One of the weirdest characteristics of education in our (western) society… is that our approach to education is extraordinarily authoritarian. It is obsessed with compulsion and control. So the child in the modern classroom may not move, speak, sing, laugh, eat, drink, read, write, think their own thoughts, look out the window, or even use the toilet without explicit permission from an authority figure.

In WEIRD (western educated industrialised rich democratic) societies we are so habituated to this appalling lack of personal freedom that it has become functionally invisible to us and in a truly Orwellian twist, many people now consider it a ‘fundamental human right’ to be legally compelled to learn what somebody in authority says they have to learn.

—  Carol Black 
The Doctor’s personality types

So every once in a while I find myself trying to perfect my categorization of the Doctor’s different personality types. Because although my brain definitely groups them together in certain ways, it’s not quite sure why it does so. But now that we’ve seen Twelve’s arc, I think I’ve finally got it:

The Flippant Renegade

These Doctors don’t give a fuck what anyone thinks. They live free and dress sloppy. If they play the fool, it’s as a protest to show how little respect they have for their enemies or the situation that they’re in. They do fight for things on occasion but oftentimes are more concerned with rebelling against. They’re the most anti-authoritarian Doctors and have the strongest individualist streaks.

The Devious Trickster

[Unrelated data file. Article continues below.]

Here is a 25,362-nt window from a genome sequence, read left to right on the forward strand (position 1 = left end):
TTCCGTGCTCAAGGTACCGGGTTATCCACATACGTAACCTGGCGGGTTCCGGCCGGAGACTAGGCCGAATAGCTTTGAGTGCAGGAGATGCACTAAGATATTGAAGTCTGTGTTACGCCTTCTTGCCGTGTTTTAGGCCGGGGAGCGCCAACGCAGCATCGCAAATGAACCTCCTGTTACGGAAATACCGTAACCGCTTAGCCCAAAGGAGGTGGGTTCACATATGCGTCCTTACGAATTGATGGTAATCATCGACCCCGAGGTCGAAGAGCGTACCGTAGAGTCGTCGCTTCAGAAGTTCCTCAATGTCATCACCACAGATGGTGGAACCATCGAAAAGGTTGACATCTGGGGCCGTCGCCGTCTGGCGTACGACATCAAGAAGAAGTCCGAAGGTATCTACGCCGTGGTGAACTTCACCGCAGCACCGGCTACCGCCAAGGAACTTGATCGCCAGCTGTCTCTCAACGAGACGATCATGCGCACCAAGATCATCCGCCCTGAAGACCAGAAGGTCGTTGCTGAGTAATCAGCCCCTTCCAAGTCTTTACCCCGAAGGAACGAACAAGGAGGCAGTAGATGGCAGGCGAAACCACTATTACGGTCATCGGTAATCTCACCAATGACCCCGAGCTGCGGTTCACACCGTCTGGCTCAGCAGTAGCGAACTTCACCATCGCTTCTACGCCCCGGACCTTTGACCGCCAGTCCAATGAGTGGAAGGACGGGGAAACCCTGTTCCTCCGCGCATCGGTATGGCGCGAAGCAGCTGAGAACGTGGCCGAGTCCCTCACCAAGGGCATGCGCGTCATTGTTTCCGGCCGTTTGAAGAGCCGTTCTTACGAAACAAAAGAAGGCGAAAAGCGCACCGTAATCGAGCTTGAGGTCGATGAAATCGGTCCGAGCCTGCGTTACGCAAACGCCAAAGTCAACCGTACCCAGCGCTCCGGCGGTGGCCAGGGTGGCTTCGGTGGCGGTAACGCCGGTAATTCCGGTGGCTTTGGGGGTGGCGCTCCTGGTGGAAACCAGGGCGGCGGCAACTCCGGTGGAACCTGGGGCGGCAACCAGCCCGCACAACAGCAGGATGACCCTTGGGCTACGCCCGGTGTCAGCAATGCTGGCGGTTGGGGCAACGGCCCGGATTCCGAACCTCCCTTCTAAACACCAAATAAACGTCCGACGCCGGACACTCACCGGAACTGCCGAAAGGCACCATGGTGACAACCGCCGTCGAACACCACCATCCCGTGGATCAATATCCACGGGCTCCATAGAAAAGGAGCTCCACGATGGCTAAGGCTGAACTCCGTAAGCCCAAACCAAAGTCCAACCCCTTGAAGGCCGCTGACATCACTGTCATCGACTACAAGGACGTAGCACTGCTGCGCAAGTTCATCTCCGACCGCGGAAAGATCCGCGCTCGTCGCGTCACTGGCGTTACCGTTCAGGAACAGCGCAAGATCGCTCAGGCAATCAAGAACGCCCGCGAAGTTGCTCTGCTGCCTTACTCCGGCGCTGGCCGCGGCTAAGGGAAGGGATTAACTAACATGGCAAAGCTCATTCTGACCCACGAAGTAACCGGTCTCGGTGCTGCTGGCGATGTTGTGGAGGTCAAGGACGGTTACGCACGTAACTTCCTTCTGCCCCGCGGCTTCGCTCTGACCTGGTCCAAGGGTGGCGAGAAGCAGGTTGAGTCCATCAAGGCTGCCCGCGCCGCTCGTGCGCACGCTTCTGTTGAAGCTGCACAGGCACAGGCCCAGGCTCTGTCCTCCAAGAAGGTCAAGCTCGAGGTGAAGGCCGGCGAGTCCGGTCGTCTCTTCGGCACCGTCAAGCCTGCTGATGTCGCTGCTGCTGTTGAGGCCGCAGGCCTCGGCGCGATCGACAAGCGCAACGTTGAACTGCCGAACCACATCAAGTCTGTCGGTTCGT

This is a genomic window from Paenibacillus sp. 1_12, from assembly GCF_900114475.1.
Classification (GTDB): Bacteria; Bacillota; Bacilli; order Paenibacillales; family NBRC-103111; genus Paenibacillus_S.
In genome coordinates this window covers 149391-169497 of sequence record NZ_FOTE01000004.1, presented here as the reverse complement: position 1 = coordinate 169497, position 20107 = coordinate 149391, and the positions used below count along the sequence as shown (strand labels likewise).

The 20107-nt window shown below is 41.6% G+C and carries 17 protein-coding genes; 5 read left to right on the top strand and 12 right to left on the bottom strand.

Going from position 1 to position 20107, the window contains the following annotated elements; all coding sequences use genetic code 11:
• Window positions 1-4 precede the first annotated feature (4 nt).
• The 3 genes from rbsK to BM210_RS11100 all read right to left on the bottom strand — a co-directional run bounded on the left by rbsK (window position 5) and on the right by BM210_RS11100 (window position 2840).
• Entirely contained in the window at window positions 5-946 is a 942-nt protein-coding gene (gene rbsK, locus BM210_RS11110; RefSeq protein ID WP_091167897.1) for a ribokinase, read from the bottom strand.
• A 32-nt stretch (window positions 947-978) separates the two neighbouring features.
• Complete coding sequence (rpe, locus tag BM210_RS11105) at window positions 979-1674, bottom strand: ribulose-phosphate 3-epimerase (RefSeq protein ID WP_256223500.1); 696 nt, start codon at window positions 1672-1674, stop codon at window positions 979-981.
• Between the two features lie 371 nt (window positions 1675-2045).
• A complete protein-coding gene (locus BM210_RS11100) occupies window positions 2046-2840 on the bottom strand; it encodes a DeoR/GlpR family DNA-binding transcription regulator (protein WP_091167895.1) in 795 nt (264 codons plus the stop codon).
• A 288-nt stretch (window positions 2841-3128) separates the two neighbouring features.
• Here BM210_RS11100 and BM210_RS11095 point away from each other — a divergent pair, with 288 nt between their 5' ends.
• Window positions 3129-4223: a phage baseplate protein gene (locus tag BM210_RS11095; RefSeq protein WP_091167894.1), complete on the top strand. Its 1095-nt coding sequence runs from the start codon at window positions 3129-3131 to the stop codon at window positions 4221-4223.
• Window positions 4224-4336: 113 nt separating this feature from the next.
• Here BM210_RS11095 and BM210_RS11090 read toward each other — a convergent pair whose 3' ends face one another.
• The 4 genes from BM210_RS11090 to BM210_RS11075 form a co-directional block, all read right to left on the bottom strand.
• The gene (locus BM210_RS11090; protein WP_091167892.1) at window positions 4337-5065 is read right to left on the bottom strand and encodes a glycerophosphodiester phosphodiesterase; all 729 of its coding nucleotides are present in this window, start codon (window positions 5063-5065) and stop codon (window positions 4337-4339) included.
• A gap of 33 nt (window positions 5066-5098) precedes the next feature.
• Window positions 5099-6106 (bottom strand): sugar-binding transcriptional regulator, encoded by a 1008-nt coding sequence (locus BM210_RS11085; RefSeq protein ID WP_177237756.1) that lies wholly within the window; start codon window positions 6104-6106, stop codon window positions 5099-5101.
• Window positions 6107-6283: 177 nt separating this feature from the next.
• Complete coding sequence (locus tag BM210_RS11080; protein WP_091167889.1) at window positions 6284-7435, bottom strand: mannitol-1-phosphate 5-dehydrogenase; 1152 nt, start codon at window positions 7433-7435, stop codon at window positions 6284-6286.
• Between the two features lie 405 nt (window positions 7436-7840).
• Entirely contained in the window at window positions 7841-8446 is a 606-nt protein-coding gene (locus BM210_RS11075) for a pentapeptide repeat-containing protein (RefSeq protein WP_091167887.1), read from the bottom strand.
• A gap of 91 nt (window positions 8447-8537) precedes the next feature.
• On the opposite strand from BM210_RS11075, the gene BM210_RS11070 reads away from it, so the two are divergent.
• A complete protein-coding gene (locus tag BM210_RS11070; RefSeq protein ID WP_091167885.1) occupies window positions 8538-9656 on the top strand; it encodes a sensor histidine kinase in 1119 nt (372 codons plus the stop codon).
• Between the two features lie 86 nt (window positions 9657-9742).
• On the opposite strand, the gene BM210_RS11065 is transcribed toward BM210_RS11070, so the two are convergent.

These Doctors are always working on multiple levels. They’re prone to clowning to keep their enemies off-base. They lie a lot and keep things close to the chest. There’s always a distance there. They’re also the most professorial, with the biggest interest in knowledge and teaching. While they have a strong sense of right and wrong, they’re very pragmatic about how they achieve their goals. These are the ones most capable of genocide.

The Arrogant Moralist

These Doctors think that they’re always right all the time. They have very high standards for everyone else. Anyone who falls below their standards they treat with disdain, but anyone who meets their standards, they adore. They’re the most self-impressed and also the most concerned with their own appearance and image. They tend the most toward hypocrisy.

The Humane Tourist

These Doctors aren’t looking for trouble. They’re not showy. They’re leisurely. Their dress is subdued but distinctive. They’re less concerned with morality and more concerned with mercy. They’re also the most interested in other people and their lives. They’re the most collaborative Doctors, oftentimes looking for input from others on how to proceed.

…You know, looking at it now, it’s entirely possible I may have just sorted them into Hogwarts houses, but I’m gonna try not to think about that too much.